Bizav Clampdown at Amsterdam

By Chris Shieff


From March 2024, the number of slots available for GA/BA at EHAM/Amsterdam Schiphol will almost halve. And apparently, it’s just the tip of the iceberg – the ultimate goal is for them to be banned altogether.

Just like with Portugal’s new Bizav Punishment Tax, the small jets are getting the big heat – often unfairly.

Go Away, GA…

The news came out in the airport’s latest capacity declaration – the maximum number of ‘small business aviation’ flights will be capped at 12,000 next year (down from 17,000).

It’s all part of a master plan that Schiphol announced back in April to make the airport ‘quieter, cleaner and better.’

The biggest news is that a complete ban on business aviation is planned from 2025. And until then, GA/BA will increasingly feel the squeeze.

So, what happens after the ban?

With no more slots available to business jets, operators will need to look elsewhere. Here are the current closest alternatives with customs:

  • EHRD/Rotterdam (24nm) – For handling, contact: Jet Aviation FBO,
  • EHEH/Eindhoven (56nm) – For handling, contact: Viggo Eindhoven,
  • EHGG/Groningen (82nm) – For handling, contact:  Ground Ace,

Across the border, don’t forget about EBBR/Brussels either.

Look out for other restrictions too

1. Night curfew: The same plan includes banning all aircraft movements between midnight and 6am (5am for departures). This will severely restrict available slots for late evenings and early mornings.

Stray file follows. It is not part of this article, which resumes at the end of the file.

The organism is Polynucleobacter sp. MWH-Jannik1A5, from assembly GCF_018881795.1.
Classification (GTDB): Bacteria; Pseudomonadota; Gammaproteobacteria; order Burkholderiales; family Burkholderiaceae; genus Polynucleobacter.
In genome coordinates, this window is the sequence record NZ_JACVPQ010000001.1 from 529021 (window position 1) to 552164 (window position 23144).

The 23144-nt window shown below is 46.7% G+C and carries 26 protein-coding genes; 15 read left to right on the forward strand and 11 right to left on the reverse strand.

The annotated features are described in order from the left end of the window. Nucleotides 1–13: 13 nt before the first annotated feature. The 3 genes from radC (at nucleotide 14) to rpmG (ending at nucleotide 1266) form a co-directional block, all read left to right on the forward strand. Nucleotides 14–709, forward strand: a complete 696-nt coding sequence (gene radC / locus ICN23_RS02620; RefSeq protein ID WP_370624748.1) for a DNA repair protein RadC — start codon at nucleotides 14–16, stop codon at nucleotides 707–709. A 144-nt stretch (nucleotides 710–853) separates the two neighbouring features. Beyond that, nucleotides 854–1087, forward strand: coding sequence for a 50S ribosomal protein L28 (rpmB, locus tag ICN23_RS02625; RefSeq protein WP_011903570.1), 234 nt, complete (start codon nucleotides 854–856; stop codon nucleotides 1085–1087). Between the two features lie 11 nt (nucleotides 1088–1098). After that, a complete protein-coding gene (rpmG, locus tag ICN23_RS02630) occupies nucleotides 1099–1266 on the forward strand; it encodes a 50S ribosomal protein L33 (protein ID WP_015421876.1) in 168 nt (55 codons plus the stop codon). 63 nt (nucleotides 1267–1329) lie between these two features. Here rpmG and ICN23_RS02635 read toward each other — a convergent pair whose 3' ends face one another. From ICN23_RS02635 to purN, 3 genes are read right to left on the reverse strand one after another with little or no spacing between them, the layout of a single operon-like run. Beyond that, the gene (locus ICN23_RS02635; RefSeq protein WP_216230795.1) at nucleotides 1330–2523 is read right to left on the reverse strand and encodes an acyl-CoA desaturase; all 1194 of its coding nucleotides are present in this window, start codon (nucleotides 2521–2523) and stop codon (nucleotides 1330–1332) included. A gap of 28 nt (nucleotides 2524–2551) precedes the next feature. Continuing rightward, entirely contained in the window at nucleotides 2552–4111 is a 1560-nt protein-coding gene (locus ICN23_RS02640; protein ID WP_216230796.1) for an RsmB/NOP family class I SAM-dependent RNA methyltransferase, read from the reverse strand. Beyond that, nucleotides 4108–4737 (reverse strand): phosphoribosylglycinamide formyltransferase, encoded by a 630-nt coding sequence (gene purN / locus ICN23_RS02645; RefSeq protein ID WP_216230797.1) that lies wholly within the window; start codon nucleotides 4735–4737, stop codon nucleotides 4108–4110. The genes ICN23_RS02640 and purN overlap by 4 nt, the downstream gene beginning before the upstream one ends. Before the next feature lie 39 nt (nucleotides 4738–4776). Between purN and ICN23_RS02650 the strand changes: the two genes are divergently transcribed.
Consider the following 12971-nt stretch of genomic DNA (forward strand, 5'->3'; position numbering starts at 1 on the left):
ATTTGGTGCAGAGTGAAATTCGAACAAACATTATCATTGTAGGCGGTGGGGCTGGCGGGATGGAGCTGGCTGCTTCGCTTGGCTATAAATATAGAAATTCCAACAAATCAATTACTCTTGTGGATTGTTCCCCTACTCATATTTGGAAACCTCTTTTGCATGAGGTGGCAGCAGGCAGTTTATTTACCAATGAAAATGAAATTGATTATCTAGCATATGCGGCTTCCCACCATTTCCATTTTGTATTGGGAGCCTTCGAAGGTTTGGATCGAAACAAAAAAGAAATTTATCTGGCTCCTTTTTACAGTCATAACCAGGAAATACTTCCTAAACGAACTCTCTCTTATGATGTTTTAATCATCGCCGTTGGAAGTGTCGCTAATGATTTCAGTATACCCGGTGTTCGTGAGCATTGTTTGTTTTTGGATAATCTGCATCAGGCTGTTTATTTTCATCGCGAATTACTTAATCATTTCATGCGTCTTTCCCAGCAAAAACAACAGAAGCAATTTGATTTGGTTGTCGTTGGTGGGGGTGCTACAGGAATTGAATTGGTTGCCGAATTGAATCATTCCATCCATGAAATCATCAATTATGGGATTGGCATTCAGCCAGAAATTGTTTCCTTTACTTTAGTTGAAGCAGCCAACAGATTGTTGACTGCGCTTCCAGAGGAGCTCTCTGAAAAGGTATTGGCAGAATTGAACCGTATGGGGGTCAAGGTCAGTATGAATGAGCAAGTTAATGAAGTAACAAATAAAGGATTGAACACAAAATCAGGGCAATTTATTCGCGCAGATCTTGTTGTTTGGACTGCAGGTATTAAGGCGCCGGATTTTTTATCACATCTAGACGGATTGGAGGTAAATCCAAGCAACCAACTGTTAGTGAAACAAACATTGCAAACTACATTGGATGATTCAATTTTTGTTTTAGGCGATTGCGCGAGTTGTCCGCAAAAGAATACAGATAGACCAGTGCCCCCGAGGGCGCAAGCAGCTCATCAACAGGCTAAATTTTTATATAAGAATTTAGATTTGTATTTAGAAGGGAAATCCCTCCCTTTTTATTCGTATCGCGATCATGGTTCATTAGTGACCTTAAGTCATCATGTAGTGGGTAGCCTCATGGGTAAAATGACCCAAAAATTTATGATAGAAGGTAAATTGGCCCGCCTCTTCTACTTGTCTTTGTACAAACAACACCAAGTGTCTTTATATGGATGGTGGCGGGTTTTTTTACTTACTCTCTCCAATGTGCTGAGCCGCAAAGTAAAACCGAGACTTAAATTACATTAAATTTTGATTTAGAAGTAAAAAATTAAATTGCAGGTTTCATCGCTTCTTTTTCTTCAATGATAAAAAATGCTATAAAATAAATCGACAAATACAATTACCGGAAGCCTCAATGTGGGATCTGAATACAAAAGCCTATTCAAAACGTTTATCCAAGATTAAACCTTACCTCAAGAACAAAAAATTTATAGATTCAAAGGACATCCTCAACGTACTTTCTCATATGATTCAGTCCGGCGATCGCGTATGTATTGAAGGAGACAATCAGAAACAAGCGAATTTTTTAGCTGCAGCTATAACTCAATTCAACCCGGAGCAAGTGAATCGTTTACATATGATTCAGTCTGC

A night curfew is coming to Schiphol soon too.

2. No new runway: The airport has decided that the existing six runways should just about cover it. Plans have officially been scrapped for lucky number seven – a twin sister for Kaagbaan (yes, the runways have names!)

3. Noisy rides: From this coming Summer, Schiphol has announced that eighty-seven aircraft types will no longer be welcome. The good news is most of them are old.

A large number of older, noisier aircraft will be banned from Schiphol next year.

4. Airport fees: The quieter and cleaner your ride, the cheaper the airport fees will be moving forward. Operators using louder and more polluting aircraft will pay up to five times as much.

I want to go to Schiphol anyway

The doors haven’t quite closed on business aviation just yet. But with the new capacity restrictions, slots are going to be hard to come by – so get in early.

The latest guidance of how it all works, along with fees and charges can be found in Schiphol’s latest charges and conditions doc.


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Chris Shieff

Chris Shieff

OPSGROUP team member and Airbus pilot. Based in sunny Auckland, New Zealand. Question for us? Write to

One Comment

  • Kilian says:

    For completeness’ sake, Antwerp (EBAW) might also be an alternative (and is closed than EBBR and EHGG), however not open 24/7.

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